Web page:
Winter Gem Boxwood
Buxus sinica var. insularis 'Winter Gem'
The Winter Gem Boxwood is aptly named. As popular and lovely as they may be, most boxwood shrubs have a habit of having their shiny green foliage turn to a shade of bronze and even brown, during harsh winter months.
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The Winter Gem Boxwood is aptly named. As popular and lovely as they may be, most boxwood shrubs have a habit of having their shiny green foliage turn to a shade of bronze and even brown, during harsh winter months. The Winter Gem Boxwood is an exception, at least when planted in those regions where it is known to be hardy. It maintains its green coloration throughout the four seasons. Considered the classic evergreen shrub. Winter Gem Boxwood is the classic hedge plant. Its dense, evergreen growth makes it perfect for shearing into a small, formal hedge or privacy hedge. Ideal for "creating rooms" in the garden or for a sturdy foundation cover-up. Winter Gem Boxwood is especially lovely against red brick. Use as a partition to divide your front yard or driveway from your neighbor's. Also beautiful as backdrop for brighter plants. Boxwood Winter Gem is perfect for trimming into topiaries.
History and introduction:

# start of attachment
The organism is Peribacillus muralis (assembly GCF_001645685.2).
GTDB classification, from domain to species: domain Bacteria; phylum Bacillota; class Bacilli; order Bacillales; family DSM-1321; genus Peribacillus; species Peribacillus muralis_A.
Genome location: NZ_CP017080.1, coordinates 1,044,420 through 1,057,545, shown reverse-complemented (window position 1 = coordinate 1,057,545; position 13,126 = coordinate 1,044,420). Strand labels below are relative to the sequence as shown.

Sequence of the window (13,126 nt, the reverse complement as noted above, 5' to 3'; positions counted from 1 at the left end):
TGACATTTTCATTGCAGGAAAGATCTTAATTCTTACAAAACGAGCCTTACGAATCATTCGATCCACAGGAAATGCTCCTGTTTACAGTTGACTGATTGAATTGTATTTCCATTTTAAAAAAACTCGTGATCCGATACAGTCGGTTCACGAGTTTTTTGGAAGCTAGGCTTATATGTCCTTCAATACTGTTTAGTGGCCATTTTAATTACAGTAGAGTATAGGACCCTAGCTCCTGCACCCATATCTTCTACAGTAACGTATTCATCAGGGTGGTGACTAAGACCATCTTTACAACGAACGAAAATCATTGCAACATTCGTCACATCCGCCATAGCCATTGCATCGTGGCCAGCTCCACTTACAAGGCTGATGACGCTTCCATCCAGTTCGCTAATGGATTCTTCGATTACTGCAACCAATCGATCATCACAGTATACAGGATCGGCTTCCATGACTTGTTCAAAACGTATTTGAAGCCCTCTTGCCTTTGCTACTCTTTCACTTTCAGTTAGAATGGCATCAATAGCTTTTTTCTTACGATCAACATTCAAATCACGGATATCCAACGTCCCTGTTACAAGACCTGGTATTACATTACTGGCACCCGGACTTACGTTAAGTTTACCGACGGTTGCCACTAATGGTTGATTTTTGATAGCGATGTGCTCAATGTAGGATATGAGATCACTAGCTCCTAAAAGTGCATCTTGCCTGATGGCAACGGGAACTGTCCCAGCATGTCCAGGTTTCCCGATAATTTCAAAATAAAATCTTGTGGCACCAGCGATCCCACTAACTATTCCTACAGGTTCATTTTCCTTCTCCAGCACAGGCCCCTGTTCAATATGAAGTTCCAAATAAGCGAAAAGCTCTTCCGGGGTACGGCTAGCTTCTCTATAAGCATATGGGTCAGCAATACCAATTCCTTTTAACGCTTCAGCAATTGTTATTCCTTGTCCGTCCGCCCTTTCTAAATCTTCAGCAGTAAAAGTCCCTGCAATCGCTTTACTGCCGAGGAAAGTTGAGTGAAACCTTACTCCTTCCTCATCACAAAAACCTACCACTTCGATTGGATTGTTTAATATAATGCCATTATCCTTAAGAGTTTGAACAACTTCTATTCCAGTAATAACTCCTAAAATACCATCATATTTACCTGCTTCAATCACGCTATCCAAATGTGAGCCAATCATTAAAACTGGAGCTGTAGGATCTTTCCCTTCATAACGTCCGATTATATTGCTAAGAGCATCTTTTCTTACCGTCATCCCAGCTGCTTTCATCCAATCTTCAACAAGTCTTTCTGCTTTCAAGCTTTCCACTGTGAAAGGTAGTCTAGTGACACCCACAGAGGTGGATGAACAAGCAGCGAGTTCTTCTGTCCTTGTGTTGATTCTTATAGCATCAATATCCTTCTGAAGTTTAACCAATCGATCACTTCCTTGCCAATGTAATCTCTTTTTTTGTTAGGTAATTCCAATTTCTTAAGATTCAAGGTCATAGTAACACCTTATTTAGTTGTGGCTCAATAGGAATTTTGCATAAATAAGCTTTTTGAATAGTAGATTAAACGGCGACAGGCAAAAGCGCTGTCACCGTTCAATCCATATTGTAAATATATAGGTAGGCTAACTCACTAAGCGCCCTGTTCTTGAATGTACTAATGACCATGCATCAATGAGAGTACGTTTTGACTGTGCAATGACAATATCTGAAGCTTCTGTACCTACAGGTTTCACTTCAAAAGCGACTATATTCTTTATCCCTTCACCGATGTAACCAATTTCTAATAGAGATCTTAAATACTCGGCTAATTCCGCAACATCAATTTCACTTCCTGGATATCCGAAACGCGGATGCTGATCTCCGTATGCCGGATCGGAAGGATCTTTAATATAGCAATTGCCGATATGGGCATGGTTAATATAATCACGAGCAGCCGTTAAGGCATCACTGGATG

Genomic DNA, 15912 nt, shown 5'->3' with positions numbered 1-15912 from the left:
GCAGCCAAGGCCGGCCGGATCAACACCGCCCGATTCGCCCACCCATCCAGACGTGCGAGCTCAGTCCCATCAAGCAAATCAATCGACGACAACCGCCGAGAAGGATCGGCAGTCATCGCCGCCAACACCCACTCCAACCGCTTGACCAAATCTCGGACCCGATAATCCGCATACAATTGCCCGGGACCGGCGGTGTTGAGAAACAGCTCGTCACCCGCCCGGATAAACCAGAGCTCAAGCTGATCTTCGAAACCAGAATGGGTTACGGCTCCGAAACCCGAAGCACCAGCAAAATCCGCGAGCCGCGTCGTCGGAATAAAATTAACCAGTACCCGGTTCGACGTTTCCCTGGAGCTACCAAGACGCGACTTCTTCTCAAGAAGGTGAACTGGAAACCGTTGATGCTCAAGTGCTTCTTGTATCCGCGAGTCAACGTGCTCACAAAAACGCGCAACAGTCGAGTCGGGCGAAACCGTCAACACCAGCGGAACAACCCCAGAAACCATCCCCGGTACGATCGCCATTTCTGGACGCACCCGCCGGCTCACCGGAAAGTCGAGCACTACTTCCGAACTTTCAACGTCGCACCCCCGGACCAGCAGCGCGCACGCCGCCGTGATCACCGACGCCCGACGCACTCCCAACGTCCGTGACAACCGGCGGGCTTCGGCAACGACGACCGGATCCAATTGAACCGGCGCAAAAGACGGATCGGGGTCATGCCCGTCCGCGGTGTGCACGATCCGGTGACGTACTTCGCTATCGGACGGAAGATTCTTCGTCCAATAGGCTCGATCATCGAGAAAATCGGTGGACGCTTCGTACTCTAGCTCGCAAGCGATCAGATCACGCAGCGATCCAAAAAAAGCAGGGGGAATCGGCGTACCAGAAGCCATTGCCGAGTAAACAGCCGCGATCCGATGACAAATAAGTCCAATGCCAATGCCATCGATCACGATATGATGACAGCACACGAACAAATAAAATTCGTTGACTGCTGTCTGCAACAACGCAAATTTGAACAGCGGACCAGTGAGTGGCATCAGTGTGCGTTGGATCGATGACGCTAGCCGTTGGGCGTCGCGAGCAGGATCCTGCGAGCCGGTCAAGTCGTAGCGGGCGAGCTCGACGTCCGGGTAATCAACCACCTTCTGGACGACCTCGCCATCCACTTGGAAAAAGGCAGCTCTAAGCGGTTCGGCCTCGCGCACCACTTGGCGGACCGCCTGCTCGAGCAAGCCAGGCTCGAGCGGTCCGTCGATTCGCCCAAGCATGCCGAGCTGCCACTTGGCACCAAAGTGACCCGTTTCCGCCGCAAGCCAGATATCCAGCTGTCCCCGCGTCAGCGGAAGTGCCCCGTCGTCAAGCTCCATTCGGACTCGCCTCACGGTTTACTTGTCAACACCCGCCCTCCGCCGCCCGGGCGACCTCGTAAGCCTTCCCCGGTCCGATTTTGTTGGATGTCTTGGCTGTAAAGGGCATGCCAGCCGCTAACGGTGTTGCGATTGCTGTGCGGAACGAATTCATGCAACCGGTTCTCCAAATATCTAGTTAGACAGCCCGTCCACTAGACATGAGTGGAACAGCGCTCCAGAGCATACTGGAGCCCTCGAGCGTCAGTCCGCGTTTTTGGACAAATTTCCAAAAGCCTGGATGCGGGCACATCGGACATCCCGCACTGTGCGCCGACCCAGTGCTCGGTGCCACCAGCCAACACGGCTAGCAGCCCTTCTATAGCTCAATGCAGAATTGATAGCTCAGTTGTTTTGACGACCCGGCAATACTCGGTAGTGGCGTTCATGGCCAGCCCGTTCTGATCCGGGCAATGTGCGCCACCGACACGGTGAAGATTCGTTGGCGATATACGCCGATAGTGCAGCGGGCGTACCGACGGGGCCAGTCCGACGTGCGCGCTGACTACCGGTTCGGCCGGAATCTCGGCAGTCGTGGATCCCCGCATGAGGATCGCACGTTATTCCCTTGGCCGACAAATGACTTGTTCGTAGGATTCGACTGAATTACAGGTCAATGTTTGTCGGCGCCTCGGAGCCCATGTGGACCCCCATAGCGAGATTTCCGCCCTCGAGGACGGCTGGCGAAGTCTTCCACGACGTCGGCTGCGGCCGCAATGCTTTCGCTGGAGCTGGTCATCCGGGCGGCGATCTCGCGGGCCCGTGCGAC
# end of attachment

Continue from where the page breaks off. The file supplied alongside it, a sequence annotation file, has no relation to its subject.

Fossilized remains of Boxwood plants date back to over 22 million years ago. In 4000 B.C. Egyptians used clipped box hedges in their gardens, as did Emperor Augustus during his reign of the Roman empire in 27 BC-14 AD. Since those times there has been a rich documented history of the use of boxwood in the landscape. The first planting in the United States occurred about 1653 at Sylvester Manor on Shelter Island, the NW part of Long Island in New York, using boxwood brought over the Atlantic Ocean from Amsterdam. A Latin translation for Buxus is 'box'and the name may have been derived from its use to make small, finely carved boxes known in Greek as pyxos. Buxus is also Latin for flute; it is said that Roman gardener Pliny grew boxwoods for making musical instruments. Dating back to 4,000 BC, Egyptians used clipped box hedges in their gardens. In Britain, three burial sites of the Roman era featured coffins lined with sprays of evergreen box. During the reign of Emperor Augustus, villas were planted with boxwood hedging and topiary, and during the reign of Henry VII, it has been written that Tudor gardens featured clipped boxwood knot gardens with thrift or cotton lavender bordering them.